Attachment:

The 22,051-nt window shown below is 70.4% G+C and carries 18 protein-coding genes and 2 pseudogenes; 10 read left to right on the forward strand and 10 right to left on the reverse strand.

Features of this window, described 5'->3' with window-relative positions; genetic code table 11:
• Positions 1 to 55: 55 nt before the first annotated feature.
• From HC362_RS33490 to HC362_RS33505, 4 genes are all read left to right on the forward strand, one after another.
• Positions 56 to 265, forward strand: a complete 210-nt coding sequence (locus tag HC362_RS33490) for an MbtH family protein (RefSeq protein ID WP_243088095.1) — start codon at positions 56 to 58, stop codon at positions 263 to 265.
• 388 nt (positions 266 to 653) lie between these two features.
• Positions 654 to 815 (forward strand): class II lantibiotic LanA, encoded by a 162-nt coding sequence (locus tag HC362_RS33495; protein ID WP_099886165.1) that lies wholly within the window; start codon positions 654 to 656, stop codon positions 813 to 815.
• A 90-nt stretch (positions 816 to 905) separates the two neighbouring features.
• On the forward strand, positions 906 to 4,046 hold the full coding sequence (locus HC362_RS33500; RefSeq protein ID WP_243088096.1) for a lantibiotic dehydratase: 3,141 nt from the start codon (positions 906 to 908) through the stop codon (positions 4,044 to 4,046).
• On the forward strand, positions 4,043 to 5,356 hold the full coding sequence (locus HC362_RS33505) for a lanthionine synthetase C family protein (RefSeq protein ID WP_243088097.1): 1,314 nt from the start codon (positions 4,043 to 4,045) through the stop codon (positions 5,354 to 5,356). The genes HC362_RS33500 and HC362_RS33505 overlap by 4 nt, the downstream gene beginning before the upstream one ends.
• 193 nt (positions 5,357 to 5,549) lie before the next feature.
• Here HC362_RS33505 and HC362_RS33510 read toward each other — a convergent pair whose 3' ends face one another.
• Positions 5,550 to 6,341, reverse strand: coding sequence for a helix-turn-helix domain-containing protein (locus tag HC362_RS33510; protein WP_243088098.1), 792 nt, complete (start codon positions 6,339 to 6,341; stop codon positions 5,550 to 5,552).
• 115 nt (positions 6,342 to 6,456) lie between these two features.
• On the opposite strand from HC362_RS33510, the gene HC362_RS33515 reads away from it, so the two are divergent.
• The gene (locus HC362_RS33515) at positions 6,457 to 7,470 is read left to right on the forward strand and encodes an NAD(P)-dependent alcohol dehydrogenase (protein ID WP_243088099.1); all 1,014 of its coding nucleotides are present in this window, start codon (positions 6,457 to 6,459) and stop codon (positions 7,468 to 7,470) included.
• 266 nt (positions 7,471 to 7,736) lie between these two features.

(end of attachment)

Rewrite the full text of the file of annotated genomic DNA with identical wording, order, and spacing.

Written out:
The 22,051-nt window shown below is 70.4% G+C and carries 18 protein-coding genes and 2 pseudogenes; 10 read left to right on the forward strand and 10 right to left on the reverse strand.

Features of this window, described 5'->3' with window-relative positions; genetic code table 11:
• Positions 1 to 55: 55 nt before the first annotated feature.
• From HC362_RS33490 to HC362_RS33505, 4 genes are all read left to right on the forward strand, one after another.
• Positions 56 to 265, forward strand: a complete 210-nt coding sequence (locus tag HC362_RS33490) for an MbtH family protein (RefSeq protein ID WP_243088095.1) — start codon at positions 56 to 58, stop codon at positions 263 to 265.
• 388 nt (positions 266 to 653) lie between these two features.
• Positions 654 to 815 (forward strand): class II lantibiotic LanA, encoded by a 162-nt coding sequence (locus tag HC362_RS33495; protein ID WP_099886165.1) that lies wholly within the window; start codon positions 654 to 656, stop codon positions 813 to 815.
• A 90-nt stretch (positions 816 to 905) separates the two neighbouring features.
• On the forward strand, positions 906 to 4,046 hold the full coding sequence (locus HC362_RS33500; RefSeq protein ID WP_243088096.1) for a lantibiotic dehydratase: 3,141 nt from the start codon (positions 906 to 908) through the stop codon (positions 4,044 to 4,046).
• On the forward strand, positions 4,043 to 5,356 hold the full coding sequence (locus HC362_RS33505) for a lanthionine synthetase C family protein (RefSeq protein ID WP_243088097.1): 1,314 nt from the start codon (positions 4,043 to 4,045) through the stop codon (positions 5,354 to 5,356). The genes HC362_RS33500 and HC362_RS33505 overlap by 4 nt, the downstream gene beginning before the upstream one ends.
• 193 nt (positions 5,357 to 5,549) lie before the next feature.
• Here HC362_RS33505 and HC362_RS33510 read toward each other — a convergent pair whose 3' ends face one another.
• Positions 5,550 to 6,341, reverse strand: coding sequence for a helix-turn-helix domain-containing protein (locus tag HC362_RS33510; protein WP_243088098.1), 792 nt, complete (start codon positions 6,339 to 6,341; stop codon positions 5,550 to 5,552).
• 115 nt (positions 6,342 to 6,456) lie between these two features.
• On the opposite strand from HC362_RS33510, the gene HC362_RS33515 reads away from it, so the two are divergent.
• The gene (locus HC362_RS33515) at positions 6,457 to 7,470 is read left to right on the forward strand and encodes an NAD(P)-dependent alcohol dehydrogenase (protein ID WP_243088099.1); all 1,014 of its coding nucleotides are present in this window, start codon (positions 6,457 to 6,459) and stop codon (positions 7,468 to 7,470) included.
• 266 nt (positions 7,471 to 7,736) lie between these two features.